This is probably the most important general election in my lifetime and I have to admit for the first time ever I feel politically homeless.

As the campaigning circus for the next general election gathers momentum, and the leaflets float through the letterbox like confetti with lists of promises as long as the proverbial Hokey Cokey, we could be forgiven for thinking that the last three years were just a bad dream.

The NHS and immigration were the things that most concerned us as voters settled in for the 2015 general election and thoughts about what to do the EU were just another of many Conservative rants which we all hoped would be locked in a bottom draw somewhere as we got on with our lives.

Now, a referendum and one more general election in 2017 later thanks to Parliament’s incompetence and indecision, the UK’s departure from the EU is a huge issue.

Politicians within both main parties are split.

Some want to leave the EU, some would prefer another referendum and others want to cancel Brexit altogether.

However one would like to think this election is not all about Brexit but it probably will be as the huge cost to the country in leaving will have a direct bearing on how much is in the kitty for all those political “hand outs” we are being enticed with.

Nobody seems to have correlated the clear relationship between the two.

Manifestos are spinning off the printing press with irrational, undeliverable promises of spend, spend, spend, improve and grow everything from the economy to defence and policing.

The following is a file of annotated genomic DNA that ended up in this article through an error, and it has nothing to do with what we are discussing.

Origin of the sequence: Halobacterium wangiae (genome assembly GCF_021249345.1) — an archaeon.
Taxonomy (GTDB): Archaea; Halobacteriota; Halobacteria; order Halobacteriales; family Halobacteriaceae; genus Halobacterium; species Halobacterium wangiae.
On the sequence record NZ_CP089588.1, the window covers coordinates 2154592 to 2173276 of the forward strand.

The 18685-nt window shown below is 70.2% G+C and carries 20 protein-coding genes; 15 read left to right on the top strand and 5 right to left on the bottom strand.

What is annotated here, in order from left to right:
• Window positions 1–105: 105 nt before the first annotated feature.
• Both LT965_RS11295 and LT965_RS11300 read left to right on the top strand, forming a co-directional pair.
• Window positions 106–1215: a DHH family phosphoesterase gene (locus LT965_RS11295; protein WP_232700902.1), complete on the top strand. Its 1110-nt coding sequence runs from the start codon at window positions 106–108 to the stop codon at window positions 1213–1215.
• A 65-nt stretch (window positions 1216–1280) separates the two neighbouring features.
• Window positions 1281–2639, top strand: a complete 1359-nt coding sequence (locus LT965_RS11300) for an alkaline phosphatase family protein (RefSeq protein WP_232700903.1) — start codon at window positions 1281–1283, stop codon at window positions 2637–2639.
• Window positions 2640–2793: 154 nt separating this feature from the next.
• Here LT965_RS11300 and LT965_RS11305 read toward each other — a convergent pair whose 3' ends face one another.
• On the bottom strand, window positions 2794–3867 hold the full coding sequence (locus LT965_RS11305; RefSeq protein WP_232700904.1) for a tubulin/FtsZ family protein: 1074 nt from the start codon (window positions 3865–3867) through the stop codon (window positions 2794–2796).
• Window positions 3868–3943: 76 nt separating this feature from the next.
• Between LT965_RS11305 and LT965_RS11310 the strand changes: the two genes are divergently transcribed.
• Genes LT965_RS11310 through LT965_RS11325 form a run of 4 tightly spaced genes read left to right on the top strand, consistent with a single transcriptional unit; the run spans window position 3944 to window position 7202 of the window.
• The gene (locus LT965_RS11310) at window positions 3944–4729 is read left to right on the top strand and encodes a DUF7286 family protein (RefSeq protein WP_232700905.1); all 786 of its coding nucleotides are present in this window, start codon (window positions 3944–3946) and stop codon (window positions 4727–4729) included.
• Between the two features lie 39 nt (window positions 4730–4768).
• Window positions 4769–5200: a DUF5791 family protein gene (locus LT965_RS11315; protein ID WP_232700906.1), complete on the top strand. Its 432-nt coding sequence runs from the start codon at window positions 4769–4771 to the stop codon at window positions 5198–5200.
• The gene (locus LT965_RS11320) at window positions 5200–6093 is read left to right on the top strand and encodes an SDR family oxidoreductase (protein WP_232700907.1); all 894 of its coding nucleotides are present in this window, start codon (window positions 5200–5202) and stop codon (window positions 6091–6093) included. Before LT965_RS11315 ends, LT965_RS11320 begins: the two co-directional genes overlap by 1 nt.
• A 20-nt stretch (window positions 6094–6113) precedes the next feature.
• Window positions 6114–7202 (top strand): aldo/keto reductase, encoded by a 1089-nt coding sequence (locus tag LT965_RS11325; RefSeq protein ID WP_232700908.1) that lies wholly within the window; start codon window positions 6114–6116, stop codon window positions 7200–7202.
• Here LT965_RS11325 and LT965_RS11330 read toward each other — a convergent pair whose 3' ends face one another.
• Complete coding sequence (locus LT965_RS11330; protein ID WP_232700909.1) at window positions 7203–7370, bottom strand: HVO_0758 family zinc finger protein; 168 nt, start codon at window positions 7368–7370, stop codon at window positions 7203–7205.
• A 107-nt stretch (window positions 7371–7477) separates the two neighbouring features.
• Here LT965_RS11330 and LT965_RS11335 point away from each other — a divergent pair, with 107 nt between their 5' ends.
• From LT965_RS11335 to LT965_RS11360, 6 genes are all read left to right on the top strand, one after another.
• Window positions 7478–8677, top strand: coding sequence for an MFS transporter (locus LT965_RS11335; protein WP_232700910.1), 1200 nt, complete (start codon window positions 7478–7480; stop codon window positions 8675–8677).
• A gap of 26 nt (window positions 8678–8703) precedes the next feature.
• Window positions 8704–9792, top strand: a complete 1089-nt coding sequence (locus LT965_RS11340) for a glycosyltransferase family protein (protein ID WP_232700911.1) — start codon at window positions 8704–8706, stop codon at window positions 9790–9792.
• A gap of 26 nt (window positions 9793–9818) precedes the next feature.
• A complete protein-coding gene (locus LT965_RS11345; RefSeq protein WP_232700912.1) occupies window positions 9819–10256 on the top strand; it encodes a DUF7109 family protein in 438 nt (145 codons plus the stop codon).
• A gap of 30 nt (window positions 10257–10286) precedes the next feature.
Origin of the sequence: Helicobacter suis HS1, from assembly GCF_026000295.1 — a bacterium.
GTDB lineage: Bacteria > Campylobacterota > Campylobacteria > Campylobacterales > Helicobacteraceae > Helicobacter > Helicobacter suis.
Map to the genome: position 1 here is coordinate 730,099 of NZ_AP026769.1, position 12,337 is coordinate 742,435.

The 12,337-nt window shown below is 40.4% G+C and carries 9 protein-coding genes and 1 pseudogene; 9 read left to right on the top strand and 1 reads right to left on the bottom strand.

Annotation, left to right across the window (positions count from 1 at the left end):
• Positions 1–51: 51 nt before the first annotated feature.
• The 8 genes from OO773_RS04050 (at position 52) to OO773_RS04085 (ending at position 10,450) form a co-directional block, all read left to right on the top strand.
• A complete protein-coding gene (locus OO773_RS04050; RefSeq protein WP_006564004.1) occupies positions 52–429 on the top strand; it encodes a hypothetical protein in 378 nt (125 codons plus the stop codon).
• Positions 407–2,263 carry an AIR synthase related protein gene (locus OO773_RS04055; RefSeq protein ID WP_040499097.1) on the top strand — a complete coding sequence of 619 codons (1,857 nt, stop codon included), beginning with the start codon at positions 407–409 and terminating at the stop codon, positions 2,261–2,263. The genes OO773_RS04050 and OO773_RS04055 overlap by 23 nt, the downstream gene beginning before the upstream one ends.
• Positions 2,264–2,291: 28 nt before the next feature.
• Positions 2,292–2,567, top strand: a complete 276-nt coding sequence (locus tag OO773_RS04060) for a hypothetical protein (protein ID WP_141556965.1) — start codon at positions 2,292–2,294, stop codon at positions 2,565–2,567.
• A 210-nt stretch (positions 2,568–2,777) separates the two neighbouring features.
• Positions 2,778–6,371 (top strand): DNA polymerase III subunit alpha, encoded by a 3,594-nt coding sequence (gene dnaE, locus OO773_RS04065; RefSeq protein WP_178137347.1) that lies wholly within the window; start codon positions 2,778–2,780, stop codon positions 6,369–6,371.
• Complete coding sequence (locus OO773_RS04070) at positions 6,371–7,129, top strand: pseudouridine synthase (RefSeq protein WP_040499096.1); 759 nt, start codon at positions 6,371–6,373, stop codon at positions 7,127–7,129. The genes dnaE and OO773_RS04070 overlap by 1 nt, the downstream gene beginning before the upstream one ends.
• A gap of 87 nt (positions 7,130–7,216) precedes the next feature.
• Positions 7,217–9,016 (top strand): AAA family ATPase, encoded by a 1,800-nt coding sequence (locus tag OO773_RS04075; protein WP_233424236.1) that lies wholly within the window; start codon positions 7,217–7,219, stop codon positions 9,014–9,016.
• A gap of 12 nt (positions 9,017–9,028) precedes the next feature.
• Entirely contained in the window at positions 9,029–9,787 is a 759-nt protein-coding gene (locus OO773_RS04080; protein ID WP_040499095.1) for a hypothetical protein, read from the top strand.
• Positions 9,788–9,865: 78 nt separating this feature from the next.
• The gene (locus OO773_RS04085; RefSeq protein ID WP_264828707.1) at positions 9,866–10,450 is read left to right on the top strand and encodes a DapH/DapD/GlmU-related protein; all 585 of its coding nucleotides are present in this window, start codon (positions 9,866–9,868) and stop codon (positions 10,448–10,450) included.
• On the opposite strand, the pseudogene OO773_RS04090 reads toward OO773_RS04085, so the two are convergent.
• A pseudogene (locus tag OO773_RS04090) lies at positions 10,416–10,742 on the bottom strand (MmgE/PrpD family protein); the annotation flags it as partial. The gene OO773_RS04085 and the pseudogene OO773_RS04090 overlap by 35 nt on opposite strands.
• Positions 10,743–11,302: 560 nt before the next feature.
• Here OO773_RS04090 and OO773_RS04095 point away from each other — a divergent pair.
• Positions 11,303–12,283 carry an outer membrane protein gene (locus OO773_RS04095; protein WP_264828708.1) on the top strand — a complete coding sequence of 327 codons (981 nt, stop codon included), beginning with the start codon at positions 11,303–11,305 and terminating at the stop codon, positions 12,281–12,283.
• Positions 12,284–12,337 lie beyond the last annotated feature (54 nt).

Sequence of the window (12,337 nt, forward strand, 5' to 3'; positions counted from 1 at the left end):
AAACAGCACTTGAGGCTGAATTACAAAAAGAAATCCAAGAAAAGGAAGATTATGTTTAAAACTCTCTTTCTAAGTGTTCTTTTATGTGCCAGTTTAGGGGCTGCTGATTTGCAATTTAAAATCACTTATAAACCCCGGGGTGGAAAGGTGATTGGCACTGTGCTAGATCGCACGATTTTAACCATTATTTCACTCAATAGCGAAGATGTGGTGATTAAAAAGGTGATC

The NHS and social care are likely to be a key battleground with both main parties (Labour and Conservative) vowing to spend billions to improve the long-term future of the NHS.

The old school has returned with promises to Nationalise everything from our mobile phones to Strictly Come dancing - it’s (like Strictly) quite breathtaking!

One (political) way or the other, it doesn't take a crystal ball to predict a large rise in Government spending, after the election, whichever party wins – assuming they keep their promises.


Conservatives – they’ve had their chance and deserve oblivion for the appalling mess they’ve got us into during their tenure.

As for the lies and deceit, well that’s another story.

Labour – technically they are my only choice if I want to kick the Conservatives out but my trust in their leader and his ability is non-existent.

Many wealthy he seems to despise have come from humble beginnings and now contribute significantly to our economy and our employment.

Not an aspirational party for those who want to improve their lot in life as many do.

Lib/Dems - I have sympathies with some of their policies, but do I trust them with my vote?

But they, with the SNP, could hold the balance of power, at the cost of breaking up the union.

Or would that just create another indecisive parliament like the one we’ve just had!?

I repeat, I am politically homeless.

Eileen Grout